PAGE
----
A Lothians solicitor has been installed as the new Provost at Linlithgow Deacons’ Court – the body that oversees the annual Riding of the Marches.
Jim Carlin, from Bathgate, was born in 1955 and attended St Mary’s Primary before moving on to the now demolished St Mary’s Academy.
After excelling at school he went to study law at Edinburgh University, graduating in 1976 and embarking on his two-year apprenticeship with Bathgate firm Williamson and Wilson.
He was admitted as a solicitor in 1979 and was a partner at Drummond Miller for 25 years, moving to Linlithgow in 1980.
The 59-year-old has spent the last 35 years in legal practice and now specialises in liquor licensing laws.
Jim joined the Linlithgow Deacons Court in 2003, little imagining that some 11 years later he would be installed as the new Provost and ceremonial head of the Marches.
He has formerly held the post of Senior Bailie and taken charge of various roles within the distinguished organisation, including finance and administration convener.
The court sits from September through to June every year and oversees the organisation of Linlithgow’s Riding of the Marches – including orchestrating the vital fundraising efforts that keep the event going.
But aside from his involvement with the court and his legal work, Jim is also known around town for his football refereeing exploits.
He has been involved in refereeing since 1978 and is a former president of the Edinburgh and District Referees Association, and served as a linesman for professional football matches between 1985 and 1995.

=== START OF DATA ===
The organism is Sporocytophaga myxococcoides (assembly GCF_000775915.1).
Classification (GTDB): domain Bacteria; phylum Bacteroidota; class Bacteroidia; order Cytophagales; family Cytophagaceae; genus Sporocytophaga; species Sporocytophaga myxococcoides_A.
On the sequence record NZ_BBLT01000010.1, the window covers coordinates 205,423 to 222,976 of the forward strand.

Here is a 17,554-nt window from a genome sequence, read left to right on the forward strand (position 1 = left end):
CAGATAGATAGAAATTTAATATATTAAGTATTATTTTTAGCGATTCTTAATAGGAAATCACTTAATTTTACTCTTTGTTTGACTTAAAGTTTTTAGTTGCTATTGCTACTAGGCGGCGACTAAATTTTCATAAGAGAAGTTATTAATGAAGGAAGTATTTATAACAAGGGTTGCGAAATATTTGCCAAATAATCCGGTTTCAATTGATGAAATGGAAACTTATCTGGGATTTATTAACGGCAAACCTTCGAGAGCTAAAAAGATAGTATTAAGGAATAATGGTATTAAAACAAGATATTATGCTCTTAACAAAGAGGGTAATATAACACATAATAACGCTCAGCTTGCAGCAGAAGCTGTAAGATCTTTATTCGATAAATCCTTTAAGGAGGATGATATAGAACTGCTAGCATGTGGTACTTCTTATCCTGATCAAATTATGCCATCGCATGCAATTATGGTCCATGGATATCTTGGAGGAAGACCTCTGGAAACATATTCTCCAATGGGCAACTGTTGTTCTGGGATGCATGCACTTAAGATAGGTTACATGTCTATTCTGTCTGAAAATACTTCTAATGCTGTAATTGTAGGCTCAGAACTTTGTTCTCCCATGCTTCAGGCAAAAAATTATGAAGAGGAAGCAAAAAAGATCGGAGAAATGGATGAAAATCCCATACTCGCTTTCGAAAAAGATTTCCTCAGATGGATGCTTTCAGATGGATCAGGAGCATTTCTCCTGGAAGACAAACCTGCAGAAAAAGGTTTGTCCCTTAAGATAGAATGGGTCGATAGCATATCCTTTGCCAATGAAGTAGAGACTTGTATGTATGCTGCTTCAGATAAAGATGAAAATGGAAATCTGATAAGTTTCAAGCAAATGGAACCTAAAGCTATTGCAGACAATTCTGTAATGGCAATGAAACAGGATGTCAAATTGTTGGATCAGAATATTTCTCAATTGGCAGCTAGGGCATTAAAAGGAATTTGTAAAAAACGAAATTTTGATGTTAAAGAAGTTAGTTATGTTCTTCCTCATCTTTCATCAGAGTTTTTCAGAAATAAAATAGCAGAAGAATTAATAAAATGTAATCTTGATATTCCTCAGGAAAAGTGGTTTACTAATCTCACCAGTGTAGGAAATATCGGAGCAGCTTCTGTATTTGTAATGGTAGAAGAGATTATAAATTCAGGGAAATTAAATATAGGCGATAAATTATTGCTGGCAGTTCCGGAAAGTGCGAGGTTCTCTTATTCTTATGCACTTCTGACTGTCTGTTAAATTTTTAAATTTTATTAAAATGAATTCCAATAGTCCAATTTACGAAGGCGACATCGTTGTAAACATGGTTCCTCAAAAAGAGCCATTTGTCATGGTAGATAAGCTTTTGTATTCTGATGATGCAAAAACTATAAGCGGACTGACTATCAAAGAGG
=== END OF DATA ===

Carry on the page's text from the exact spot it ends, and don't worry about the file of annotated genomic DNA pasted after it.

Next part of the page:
Among many fond memories, Jim highlights being a match official during the famous 1990 Scottish Cup Final – when Aberdeen secured a 9-8 victory over Celtic in penalties – as one of a handful of stand-out moments, as well as spending a year as a FIFA linesman.
His tales from the frontline of Scottish football now regularly entertain guests on the after dinner circuit.
Jim lives in Clarendon Road with wife Vicki, a nursery school teacher and 16-year-old son Ross, a pupil at Linlithgow Academy. He currently works as a consultant with Sneddon Morrison in Whitburn.
Speaking of his new position, he said: “Thanks are due to Past Provost Jack Adair and his wife Christine for their three-year tour of duty. Christine provided constant support for Jack who left his own distinct imprint not least by famously hosting a Meeting of the Court in the Scottish Parliament.
“The annual Riding of the Marches belongs to the townsfolk and we in the Court are simply charged with its safe custody. There are plans afoot for the spring to ensure that every household in the town receives an updated summary of how the Court is made up, what we do and when we do it.”